Tony Romo will be in Nashville on Sept. 10, talking on CBS about the Raiders-Titans game. But he at least considered an alternative path that might have landed him in Buffalo that afternoon, quarterbacking the Jets against the Bills.
“I took a look at them,” he said Wednesday in Manhattan during CBS’ annual pre-NFL media lunch. “I’m not going to say if they were in the final four [options], but I took a look.”
Romo was smiling as he spoke, seemingly secure in his decision to bypass the Jets and every other team he thought about joining before opting to succeed Phil Simms as CBS’ lead analyst alongside Jim Nantz.
At least in the short term, he chose the less-comfortable path, because after eight practice games — five in a studio, three in person, none on the air — he is leaping into the deep end of the sports television business.
CBS understands that and has sought to manage expectations. Romo’s boss, CBS Sports chairman Sean McManus, repeated Wednesday what he has said since April — that this will be “very much a work in progress.”
McManus said Romo has “all the abilities you need to be a good analyst,” then added, “He’s going to be better in Week 6 than he was in Week 1 and better in Year 2 than he was in Year 1.”
For now, Romo simply is pleased that he feels far more prepared than when he first practiced with Nantz in mid-May in a Manhattan studio, calling a game from last Thanksgiving.
He said he has been too busy preparing to think deep thoughts, such as about not being in training camp after 14 seasons with the Cowboys, and not being with them for their Sept. 10 opener against the Giants.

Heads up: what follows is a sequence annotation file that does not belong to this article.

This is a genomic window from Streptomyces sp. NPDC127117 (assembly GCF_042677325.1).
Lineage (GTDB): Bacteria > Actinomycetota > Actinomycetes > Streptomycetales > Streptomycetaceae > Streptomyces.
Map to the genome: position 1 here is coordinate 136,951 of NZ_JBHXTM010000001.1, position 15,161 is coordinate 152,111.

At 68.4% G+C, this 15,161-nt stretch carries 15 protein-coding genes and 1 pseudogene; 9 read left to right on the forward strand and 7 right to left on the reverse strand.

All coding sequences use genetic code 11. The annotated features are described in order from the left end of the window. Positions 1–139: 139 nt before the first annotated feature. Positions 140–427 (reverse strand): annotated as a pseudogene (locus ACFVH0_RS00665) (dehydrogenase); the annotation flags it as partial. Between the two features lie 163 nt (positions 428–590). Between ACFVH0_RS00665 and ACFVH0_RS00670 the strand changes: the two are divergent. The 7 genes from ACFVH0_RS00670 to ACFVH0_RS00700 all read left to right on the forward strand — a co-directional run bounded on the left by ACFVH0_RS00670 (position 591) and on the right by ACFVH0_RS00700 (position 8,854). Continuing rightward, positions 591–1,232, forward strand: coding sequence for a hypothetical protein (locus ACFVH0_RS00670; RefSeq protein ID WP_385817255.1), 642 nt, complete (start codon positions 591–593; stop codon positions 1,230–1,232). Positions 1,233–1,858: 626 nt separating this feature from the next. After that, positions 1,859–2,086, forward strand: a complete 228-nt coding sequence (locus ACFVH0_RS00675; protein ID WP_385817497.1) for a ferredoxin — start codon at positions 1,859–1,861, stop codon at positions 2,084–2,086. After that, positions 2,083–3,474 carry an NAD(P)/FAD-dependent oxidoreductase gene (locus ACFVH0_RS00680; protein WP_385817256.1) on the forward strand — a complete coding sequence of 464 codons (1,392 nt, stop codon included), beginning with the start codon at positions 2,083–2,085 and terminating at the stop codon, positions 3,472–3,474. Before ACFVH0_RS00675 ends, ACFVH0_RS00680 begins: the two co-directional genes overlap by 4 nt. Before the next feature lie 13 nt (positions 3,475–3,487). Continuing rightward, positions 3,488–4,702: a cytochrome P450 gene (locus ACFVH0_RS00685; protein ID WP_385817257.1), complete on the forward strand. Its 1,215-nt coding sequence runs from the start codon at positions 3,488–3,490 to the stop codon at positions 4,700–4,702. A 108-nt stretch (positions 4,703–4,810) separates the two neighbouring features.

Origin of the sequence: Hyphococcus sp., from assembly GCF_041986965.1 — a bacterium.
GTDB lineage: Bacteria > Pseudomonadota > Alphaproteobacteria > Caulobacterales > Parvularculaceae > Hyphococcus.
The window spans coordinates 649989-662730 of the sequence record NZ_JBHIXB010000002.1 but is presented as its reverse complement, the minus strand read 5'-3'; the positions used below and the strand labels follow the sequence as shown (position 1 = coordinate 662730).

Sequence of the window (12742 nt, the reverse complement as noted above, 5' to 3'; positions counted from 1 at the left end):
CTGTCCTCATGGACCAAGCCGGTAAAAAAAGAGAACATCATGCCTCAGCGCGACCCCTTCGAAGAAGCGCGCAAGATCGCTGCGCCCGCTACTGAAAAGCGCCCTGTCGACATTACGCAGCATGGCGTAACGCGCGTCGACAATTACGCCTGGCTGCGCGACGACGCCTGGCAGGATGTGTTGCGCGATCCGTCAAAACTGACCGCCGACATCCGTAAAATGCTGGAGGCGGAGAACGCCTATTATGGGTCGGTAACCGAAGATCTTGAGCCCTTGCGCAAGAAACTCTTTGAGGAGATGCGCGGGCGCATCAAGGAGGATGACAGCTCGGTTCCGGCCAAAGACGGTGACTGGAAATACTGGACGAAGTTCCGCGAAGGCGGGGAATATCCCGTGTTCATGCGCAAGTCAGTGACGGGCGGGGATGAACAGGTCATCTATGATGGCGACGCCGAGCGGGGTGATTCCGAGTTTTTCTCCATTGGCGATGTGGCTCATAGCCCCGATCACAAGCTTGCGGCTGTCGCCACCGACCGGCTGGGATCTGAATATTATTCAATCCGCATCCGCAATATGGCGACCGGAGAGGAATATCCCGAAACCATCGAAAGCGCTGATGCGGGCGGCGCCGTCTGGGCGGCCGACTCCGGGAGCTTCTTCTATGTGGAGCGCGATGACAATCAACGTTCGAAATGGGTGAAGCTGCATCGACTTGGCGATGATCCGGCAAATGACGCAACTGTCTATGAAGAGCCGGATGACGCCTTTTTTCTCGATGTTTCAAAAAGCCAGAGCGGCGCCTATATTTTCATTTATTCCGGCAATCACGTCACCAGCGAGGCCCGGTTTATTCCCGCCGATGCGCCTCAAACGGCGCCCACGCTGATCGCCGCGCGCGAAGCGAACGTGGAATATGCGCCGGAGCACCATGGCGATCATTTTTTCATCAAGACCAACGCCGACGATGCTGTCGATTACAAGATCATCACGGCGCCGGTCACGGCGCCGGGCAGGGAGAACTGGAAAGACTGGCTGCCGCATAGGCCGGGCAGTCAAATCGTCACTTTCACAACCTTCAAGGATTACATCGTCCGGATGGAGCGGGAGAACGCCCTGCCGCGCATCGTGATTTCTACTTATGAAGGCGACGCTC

“I’ve been putting so much time into this, so you don’t have time to miss playing or thinking about that,” he said. “You’re more excited about trying to become great at this craft.”
Romo feels a sense of responsibility “following one of the greats in Phil Simms . . . You want to come in and do a good job, because everyone before me has really been at a very high standard and level.”
Simms reiterated on Wednesday that he was and is not offended by being moved to “The NFL Today” studio show — “I love it!” — and has spoken to Romo about his old job.
One of Romo’s questions for Simms was whether calling games on television gets old over time, or whether it is like playing the game, which he said never felt that way to him.
Romo recalled Simms answering, “It never gets old; you’re always going get excited. The butterflies are always going to be there. The rush, the adrenaline, everything.”
Said Romo, “Just talking to him, it got me even more amped-up. I genuinely feel lucky to be in this position. You want to be good at it. You want to take advantage of it. Hopefully, I have a chance to be good at it one day.”
Romo said he has felt no awkwardness between him and Simms.
“By the time I had come into the discussion they had already mapped out that he wasn’t coming back for the lead analyst role,” Romo said, adding, “I hope I have half the career as a lead analyst that Phil did. You don’t do it that long without being really, really special.”
CBS primarily carries AFC games, but later in the season Romo will get to work a Cowboys game. He said he and owner Jerry Jones remain on good terms after a season in which Romo was replaced by rookie Dak Prescott as Dallas went 13-3.
“Ultimately we all want ourselves to be good, but when you’re put in that position can you really make it about the team?” he said. “That was the goal and that’s what I tried to do . . . It was a great team to be a part of.”